Michelle: I’m familiar with all of the areas in the city they went to and there was a great sense of atmosphere. I was really interested in what was going on as they started tracking Jake’s last moves. I was a little more intrigued with the lead up to the mystery than the reveal of what was going on.
[Note: The reveal may be a trigger for some, so I am putting it here behind spoiler tags, so don’t read unless you want aspects of the mystery revealed.]
Jay: Yes, agreed. I found that really cool how they are able to piece it all together. I think the authors did do a good job making me invested in Jake as a character as we see how much he means to both Sam and Rufus. And the reveal of what is going on (why Jake was killed) had a nice intensity. But I do agree that the who is behind it all and why fell a little more flat.
There is something that is revealed toward the end in terms of the mystery that seemed obvious to me from way early on. So much so that I actually assumed it was a red herring. So in terms of your comment that the resolution to the mystery was less satisfying, I think that is partly why for me. Like it seemed so clear what was going to happen with regard to this one element.
[Note: Here Michelle and I both chat about how we knew what was going on with this element of the mystery from early on, but I cut that part of the conversation to avoid spoilers.]
Michelle: The why of the mystery is something that is seen often in the genre — well, maybe more in the books I read than you — and it’s a huge topic that I thought was brushed aside too much. It wasn’t developed at all. And the “bad guys” seemed too disorganized to me to pull this off and then they seemed to go down too easily.
Jay: Yes, agreed. I would have been curious about how Jake found out what was going on. We know he has all this evidence (that the guys are trying to track down in order to figure out what happened to him), but not how he found out about the crime in the first place.
Michelle: I will say that I do like the harder hitting mysteries and didn’t feel that the mystery aspect was developed enough for my tastes.
Jay: Yes, I can see that.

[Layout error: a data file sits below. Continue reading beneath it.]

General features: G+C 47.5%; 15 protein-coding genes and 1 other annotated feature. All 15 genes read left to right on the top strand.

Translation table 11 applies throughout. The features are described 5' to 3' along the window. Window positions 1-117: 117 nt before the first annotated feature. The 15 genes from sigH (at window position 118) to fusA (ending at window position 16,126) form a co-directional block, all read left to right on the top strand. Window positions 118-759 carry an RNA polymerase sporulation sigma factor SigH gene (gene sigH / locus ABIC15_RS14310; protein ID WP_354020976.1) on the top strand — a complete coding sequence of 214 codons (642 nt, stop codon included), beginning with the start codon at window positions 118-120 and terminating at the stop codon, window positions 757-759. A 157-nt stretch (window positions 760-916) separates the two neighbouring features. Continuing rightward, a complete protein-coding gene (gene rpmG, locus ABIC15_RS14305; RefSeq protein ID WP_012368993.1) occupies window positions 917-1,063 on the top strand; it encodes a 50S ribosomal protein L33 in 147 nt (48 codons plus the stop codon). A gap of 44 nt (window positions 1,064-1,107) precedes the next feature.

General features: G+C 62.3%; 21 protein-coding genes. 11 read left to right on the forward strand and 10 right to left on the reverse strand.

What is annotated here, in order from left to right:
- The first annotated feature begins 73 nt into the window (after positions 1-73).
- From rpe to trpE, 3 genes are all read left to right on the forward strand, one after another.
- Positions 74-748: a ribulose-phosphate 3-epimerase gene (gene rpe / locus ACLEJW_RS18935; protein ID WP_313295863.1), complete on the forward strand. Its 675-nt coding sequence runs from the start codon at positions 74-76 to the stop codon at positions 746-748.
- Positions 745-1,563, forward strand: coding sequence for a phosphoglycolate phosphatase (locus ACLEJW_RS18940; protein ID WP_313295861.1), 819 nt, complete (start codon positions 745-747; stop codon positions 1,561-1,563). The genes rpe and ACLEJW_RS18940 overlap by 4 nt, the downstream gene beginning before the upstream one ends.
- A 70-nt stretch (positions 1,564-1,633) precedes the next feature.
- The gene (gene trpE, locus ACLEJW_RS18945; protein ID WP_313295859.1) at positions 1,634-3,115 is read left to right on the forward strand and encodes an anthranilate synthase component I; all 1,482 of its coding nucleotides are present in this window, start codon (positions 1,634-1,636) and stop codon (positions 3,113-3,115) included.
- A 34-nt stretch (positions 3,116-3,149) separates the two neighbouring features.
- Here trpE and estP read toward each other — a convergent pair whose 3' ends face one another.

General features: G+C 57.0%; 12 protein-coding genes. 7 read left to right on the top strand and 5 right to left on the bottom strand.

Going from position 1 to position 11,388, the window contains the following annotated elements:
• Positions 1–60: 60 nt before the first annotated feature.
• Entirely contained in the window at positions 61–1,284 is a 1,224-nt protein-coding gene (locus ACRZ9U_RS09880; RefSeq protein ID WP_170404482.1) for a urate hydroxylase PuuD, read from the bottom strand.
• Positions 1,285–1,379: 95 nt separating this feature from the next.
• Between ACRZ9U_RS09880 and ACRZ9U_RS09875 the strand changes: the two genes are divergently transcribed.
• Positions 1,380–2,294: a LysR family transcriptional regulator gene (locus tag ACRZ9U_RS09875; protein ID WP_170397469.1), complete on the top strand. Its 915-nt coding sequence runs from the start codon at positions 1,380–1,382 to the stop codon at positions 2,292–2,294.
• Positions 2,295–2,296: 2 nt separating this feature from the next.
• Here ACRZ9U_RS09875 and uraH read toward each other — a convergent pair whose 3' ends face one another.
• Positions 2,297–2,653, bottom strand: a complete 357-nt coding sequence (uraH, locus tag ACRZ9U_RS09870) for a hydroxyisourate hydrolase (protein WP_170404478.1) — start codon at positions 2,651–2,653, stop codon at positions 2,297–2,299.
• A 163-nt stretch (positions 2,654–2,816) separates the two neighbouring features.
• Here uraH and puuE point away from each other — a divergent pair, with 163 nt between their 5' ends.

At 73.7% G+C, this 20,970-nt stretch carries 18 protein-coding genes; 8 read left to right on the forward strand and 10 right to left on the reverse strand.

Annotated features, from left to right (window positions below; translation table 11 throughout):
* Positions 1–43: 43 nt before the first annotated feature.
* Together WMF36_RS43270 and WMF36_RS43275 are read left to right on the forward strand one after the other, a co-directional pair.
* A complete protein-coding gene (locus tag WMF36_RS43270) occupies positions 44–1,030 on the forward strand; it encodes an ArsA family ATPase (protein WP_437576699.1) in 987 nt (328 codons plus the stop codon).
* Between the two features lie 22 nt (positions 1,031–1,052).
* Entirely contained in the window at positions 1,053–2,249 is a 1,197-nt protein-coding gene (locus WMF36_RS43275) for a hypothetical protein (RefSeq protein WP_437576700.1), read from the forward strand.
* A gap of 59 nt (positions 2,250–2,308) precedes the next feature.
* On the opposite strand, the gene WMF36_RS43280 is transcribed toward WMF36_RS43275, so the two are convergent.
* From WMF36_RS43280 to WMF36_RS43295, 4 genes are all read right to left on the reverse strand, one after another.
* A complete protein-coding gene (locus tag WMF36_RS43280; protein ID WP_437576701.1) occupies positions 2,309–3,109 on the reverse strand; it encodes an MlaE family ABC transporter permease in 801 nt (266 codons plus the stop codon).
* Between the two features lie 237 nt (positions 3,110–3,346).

Anything else you want to mention?
Michelle: The ending explodes in all the ways. On the mystery end and on the personal end. Although I wasn’t sure if I was supposed to feel the mystery was fully done and solved. But I do like the personal drama at the end and I do like the anticipation of waiting to see what happens next for their relationship.
Jay: You love the drama, lol! And yes, it was a crazy ending. I wanted to yell at someone (it was SO hard for me not to message you about it before you finished reading!). But yeah, I have read enough Gregory Ashe that I was not surprised.
Michelle: Not surprised at all! All the drama so much fun.
Jay: Ok, ratings? I am going to go with 4.5 stars. I was totally sucked in by the interesting characters, the great sense of place, and following along with their investigation. I had some issues with the character backgrounds/development and the details of the larger mystery, but overall, I really liked this one.
Michelle: 4 stars for me. Interesting characters, but I would have liked more from the larger story.
Jay: Got it. Ok, I am really excited for the next in the series. Thanks for chatting with me today!
Michelle: I do want to see what will happen in the next scene after this ending, so I’m looking forward to more from Rufus and Sam too.
This review is part of our Reading Challenge Month for Self Published Book Week! Leave a relevant comment below and you will be entered to win one of ten HUGE prize bundles donated by some fabulous self published authors (you can see the full prize list here)! Commenters will also be entered to win our amazing grand prize sponsored by NineStar Press: a Kindle Paperwhite loaded with 50 NineStar Press books! You can get more information on our Challenge Month here (including all the contest rules) and more details on Self Published Book Week here.